Lee, Jeannie; Flath, Ali; Hwang, Mandy; Nguyen, Yen; College of Pharmacy, The University of Arizona (The University of Arizona., 2017)
      Objectives: To assess older adults’ knowledge of prescription pain and over-the-counter (OTC) medications, to determine if age influences older adults’ choice of OTC pain agents, and to determine if education by a pharmacist about prescription and OTC pain medications impacts the score on a medication knowledge indicator. Methods: This is a descriptive survey study. Participants received a recruitment email with a consent link in order to participate in the secure, online Qualtrics survey. The survey consists of 10 knowledge-based items on pain medications and 12 demographic items. The primary outcome of this study is the knowledge about pain medications of adult 75 years and older. Knowledge scores were analyzed using a Chi square test to compare the proportion of respondents in each age group who score 50% or more. The secondary outcome is the purchase pattern of OTC pain medications based on age. OTC purchasing data was analyzed using a nonparametric regression test. The tertiary outcome is the effect of pharmacist counseling on patients knowledge of prescription and OTC medications. The knowledge indicator scores were compared in patients who reported as either being educated by a pharmacist or not using a one-way ANOVA test. Results: The questionnaire was completed by a total of 50 people, but three were excluded due to not meeting the age requirement of 50 years and older. Forty-seven participants were used in the analysis with mean age of 68.3 years (range 55 to 90) and 72% female. Of 44 participants who completed the entire survey those 75 years and older scored better on the knowledge indicator (71% scored ≥50%) compared with those 74 years and younger (54% scored ≥50%); however, no significant difference was found (p = 0.28). In addition, purchasing pattern based on percentage of both prescription and OTC medications between both groups appeared to be insignificantly different (p = 0.31 and 0.51 respectively). The mean number of OTC medications purchased equaled the mean number of OTC medications purchased for adults less than 75 years of age (Y = 1.2 vs. 1.2 medications per patient, p=0.51). Finally, all patients age 75 and older that reported being educated by a pharmacist scored 50% or greater on the knowledge indicator (100%) while 52% of participants 74 years and younger scored 50% or greater (p = 0.673). Conclusions: Adults ages 75 years and older possess the same basic knowledge of pain medications when compared to adults age 50 to 74. In addition, adults age 75 years and older purchase over-the-counter (OTC) at the same rate as adults age 50 to 74. Finally, adults age 75 years and older benefit most from pharmacist consultation compared to adults age 50 to 74.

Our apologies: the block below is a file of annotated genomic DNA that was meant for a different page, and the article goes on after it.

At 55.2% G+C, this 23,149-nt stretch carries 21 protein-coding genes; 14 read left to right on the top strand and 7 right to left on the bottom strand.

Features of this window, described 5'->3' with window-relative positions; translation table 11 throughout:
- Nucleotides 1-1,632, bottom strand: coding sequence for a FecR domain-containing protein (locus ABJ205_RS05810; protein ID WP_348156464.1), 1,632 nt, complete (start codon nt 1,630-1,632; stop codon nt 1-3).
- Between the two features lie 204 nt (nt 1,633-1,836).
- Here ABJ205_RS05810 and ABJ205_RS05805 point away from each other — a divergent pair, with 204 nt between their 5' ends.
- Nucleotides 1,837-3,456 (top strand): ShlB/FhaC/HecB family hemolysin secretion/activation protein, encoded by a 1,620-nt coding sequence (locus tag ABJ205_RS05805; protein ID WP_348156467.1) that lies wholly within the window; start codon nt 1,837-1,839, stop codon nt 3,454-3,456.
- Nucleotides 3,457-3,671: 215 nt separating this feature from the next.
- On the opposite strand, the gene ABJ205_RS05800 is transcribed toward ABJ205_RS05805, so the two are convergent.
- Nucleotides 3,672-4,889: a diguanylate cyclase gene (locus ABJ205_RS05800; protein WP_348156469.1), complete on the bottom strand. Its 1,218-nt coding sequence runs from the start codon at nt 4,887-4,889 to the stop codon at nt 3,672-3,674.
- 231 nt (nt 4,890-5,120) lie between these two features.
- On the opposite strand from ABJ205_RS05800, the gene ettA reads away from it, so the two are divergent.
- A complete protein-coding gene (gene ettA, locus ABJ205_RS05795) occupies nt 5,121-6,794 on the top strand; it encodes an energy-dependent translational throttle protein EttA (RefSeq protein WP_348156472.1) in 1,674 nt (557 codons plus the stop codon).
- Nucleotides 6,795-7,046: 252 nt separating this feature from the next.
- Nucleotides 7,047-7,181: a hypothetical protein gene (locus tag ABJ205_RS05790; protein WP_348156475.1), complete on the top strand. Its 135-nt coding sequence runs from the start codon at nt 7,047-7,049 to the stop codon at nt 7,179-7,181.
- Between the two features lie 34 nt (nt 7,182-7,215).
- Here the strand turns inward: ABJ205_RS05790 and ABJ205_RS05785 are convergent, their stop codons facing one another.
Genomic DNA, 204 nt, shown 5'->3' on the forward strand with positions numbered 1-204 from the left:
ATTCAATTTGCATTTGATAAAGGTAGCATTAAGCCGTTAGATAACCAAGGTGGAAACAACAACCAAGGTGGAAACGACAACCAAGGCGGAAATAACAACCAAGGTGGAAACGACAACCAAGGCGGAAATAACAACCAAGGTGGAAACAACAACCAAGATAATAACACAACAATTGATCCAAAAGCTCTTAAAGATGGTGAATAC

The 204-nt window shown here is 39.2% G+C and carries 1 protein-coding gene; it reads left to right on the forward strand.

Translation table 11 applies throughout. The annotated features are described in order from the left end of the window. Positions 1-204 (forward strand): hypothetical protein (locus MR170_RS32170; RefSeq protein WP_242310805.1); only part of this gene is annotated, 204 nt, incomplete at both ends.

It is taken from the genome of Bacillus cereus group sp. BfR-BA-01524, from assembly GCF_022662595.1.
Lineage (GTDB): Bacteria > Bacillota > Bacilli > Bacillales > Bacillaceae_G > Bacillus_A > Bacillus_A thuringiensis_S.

• Comparison of Enoxaparin Versus Aspirin for Thromboprophylaxis in Veterans Affairs (VA) Hospital Patients after a Total Knee Arthroplasty (TKA) or Total Hip Arthroplasty (THA)

      Merchen, Jon; Cooley, Janet; Fung, Sierra; Jankowski, Mika; College of Pharmacy, The University of Arizona (The University of Arizona., 2017)
      Objectives: The first aim is to assess efficacy of aspirin versus enoxaparin in preventing a venous thromboembolism (VTE) after a total knee arthroplasty (TKA) or total hip arthroplasty (THA) within 30 days after discharge. The second aim is to assess the safety of aspirin versus enoxaparin in preventing major bleeding events after a TKA or THA within 30 days after discharge. Methods: This study was a retrospective cohort study with data obtained from an online Veterans Affairs (VA) hospital database. For analysis, the primary outcome was assessed with a Chi-Square test, and the secondary outcome was reported with descriptive statistics.Results: Results: Demographics for 374 patients (TKA, n = 275; THA, n = 99): 90% male, average age of 65, average body mass index (BMI) of 32, 26% smokers, 72% had a history of hypertension, and 60% had a history of dyslipidemia. VTE events 30 days post-operatively: enoxaparin (n = 2), enoxaparin/aspirin (n = 1), and aspirin (n = 2) (P-value = 0.78). Safety events (major bleeding events): enoxaparin (n = 42), enoxaparin/aspirin (n = 7), and aspirin (n = 4). Conclusions: There was no significant difference between the treatment groups for VTE rate 30 days post- operation. The enoxaparin treatment group had the greatest number of safety events compared to the other groups.